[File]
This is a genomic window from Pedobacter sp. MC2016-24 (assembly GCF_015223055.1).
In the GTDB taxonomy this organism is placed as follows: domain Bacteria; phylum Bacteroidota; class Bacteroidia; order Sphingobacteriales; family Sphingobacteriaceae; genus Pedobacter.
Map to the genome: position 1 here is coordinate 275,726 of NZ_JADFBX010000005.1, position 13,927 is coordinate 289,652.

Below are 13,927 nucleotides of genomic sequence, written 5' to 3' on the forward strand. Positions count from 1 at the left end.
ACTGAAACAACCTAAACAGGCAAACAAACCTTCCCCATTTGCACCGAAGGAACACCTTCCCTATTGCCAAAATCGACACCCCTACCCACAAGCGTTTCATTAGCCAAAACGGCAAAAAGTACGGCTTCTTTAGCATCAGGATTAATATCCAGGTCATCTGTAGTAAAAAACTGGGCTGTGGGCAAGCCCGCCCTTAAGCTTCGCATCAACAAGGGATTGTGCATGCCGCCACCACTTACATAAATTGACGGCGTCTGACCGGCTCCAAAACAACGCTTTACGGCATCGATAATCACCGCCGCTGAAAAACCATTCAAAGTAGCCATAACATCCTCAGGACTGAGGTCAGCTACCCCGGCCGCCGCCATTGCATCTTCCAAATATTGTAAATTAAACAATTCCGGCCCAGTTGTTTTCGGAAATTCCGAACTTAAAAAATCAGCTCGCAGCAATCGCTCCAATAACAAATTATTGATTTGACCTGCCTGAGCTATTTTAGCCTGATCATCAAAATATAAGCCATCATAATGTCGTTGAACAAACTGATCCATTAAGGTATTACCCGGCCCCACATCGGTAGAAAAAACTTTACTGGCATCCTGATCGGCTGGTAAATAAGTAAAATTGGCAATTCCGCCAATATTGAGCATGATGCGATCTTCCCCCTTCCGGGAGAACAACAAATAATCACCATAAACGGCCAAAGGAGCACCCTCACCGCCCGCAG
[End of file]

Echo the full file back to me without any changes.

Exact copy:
This is a genomic window from Pedobacter sp. MC2016-24 (assembly GCF_015223055.1).
In the GTDB taxonomy this organism is placed as follows: domain Bacteria; phylum Bacteroidota; class Bacteroidia; order Sphingobacteriales; family Sphingobacteriaceae; genus Pedobacter.
Map to the genome: position 1 here is coordinate 275,726 of NZ_JADFBX010000005.1, position 13,927 is coordinate 289,652.

Below are 13,927 nucleotides of genomic sequence, written 5' to 3' on the forward strand. Positions count from 1 at the left end.
ACTGAAACAACCTAAACAGGCAAACAAACCTTCCCCATTTGCACCGAAGGAACACCTTCCCTATTGCCAAAATCGACACCCCTACCCACAAGCGTTTCATTAGCCAAAACGGCAAAAAGTACGGCTTCTTTAGCATCAGGATTAATATCCAGGTCATCTGTAGTAAAAAACTGGGCTGTGGGCAAGCCCGCCCTTAAGCTTCGCATCAACAAGGGATTGTGCATGCCGCCACCACTTACATAAATTGACGGCGTCTGACCGGCTCCAAAACAACGCTTTACGGCATCGATAATCACCGCCGCTGAAAAACCATTCAAAGTAGCCATAACATCCTCAGGACTGAGGTCAGCTACCCCGGCCGCCGCCATTGCATCTTCCAAATATTGTAAATTAAACAATTCCGGCCCAGTTGTTTTCGGAAATTCCGAACTTAAAAAATCAGCTCGCAGCAATCGCTCCAATAACAAATTATTGATTTGACCTGCCTGAGCTATTTTAGCCTGATCATCAAAATATAAGCCATCATAATGTCGTTGAACAAACTGATCCATTAAGGTATTACCCGGCCCCACATCGGTAGAAAAAACTTTACTGGCATCCTGATCGGCTGGTAAATAAGTAAAATTGGCAATTCCGCCAATATTGAGCATGATGCGATCTTCCCCCTTCCGGGAGAACAACAAATAATCACCATAAACGGCCAAAGGAGCACCCTCACCGCCCGCAG